Knowing the Constitution

Why did we write a book about the Constitution? And why should you read it?

No, wait. Before we can answer those questions, there's an even simpler one that we have to answer. Why should we care about the Constitution at all? After all (someone might say), it was adopted over 200 years ago, and these days we usually leave its interpretation to a very small, specialized group of lawyers, judges, and academics. To many people, it might appear that the Constitution has very little to do with the day-to-day operation of government or our interactions with it. What is it that makes a book about the Constitution for a general audience worth writing, or worth reading?

In part it's the first sentence of the Constitution itself: "WE THE PEOPLE of the United States, in order to form a more perfect Union... do Ordain and Establish this Constitution." From the very beginning, the Constitution's legitimacy was built on the will of the people. As Abraham Lincoln later said, it established a government "of the people, by the people, for the people". And if the people do not understand how that government works-- if we do not understand what the Constitution says-- then how can it be based on the will of the people? Understanding the Constitution is crucial for preserving it and the democratic system of government it creates.

There’s more to it than that, though. In practice the people do not run the government directly: they leave that to their elected representatives. But the framers of the Constitution understood that no single part of the government could be trusted with all of the power. In the Constitution's system of separation of powers, each branch of government has its own independent powers and an independent responsibility to follow the Constitution. And in the case of a conflict between the branches, We the People are often the ones who can break the stalemate through democratic elections.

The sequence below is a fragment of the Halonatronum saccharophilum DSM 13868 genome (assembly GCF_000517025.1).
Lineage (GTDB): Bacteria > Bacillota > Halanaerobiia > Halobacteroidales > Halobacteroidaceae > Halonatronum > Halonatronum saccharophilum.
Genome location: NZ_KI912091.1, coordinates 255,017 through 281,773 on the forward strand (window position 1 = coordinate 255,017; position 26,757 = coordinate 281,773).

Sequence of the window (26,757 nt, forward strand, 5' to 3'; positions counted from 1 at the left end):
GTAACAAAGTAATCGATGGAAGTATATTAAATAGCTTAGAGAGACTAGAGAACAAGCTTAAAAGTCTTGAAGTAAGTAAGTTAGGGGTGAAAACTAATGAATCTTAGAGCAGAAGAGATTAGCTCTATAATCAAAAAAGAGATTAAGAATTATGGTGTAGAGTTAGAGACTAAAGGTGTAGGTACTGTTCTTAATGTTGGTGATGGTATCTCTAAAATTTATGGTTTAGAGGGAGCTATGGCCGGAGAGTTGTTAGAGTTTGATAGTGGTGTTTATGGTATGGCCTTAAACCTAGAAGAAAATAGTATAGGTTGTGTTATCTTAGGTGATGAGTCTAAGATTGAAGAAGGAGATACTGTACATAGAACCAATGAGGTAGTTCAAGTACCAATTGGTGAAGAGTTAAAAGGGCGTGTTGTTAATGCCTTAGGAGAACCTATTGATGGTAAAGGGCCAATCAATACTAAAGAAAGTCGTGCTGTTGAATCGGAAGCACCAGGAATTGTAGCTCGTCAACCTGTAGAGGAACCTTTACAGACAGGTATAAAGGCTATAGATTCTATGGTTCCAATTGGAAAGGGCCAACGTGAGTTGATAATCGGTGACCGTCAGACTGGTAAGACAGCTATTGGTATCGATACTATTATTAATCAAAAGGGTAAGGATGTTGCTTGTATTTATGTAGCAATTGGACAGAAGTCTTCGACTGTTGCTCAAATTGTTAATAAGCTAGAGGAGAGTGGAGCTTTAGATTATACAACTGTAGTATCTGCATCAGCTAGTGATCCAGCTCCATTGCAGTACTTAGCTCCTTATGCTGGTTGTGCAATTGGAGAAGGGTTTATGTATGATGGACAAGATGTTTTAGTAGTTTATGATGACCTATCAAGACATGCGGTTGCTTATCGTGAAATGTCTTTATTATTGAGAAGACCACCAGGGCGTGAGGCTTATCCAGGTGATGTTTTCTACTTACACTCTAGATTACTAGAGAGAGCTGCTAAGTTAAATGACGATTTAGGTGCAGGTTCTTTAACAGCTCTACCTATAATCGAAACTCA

It is essential to the Constitution's separation of powers that wrong constitutional interpretations by one part of the government can be checked by other parts, and ultimately by the people. In recent times the Supreme Court-- the smallest and least democratic branch of government-- has tended to claim supreme authority over the Constitution’s meaning. But Congress and the President, the branches that are elected by the people, have a duty to interpret the Constitution for themselves. And, more controversially, that duty may extend to institutions like state governments and even juries, where average citizens can be directly involved in interpreting and applying the Constitution.

At many crucial points in American history, the nation’s direction has come down to a dispute over what the Constitution means—and over who gets to decide. The stakes are high in these constitutional conflicts. What is each branch of government allowed to do? What is it required to do? A wrong answer could upset the Constitution’s separation of powers. If one part of the government has the power to coerce the others, then representative government itself may be in danger. In situations like these, we can only appeal to the true source of authority under the Constitution: the decision of the people. America’s system of government ultimately rests on the people’s ability to understand their Constitution.

Our book is meant, in part, to correct myths about the Constitution. And the first and greatest modern myth about the Constitution is that we don't need to care about it in the first place-- that a small group of experts can be the authoritative and infallible judges of what it means. Nothing could be further from the truth. We the People have established the Constitution, and it is our duty as citizens to care about its meaning. Until we do that, there is no point in correcting any of the other misconceptions about the Constitution or its history. The first thing we have to understand about the Constitution is that it is worth understanding.

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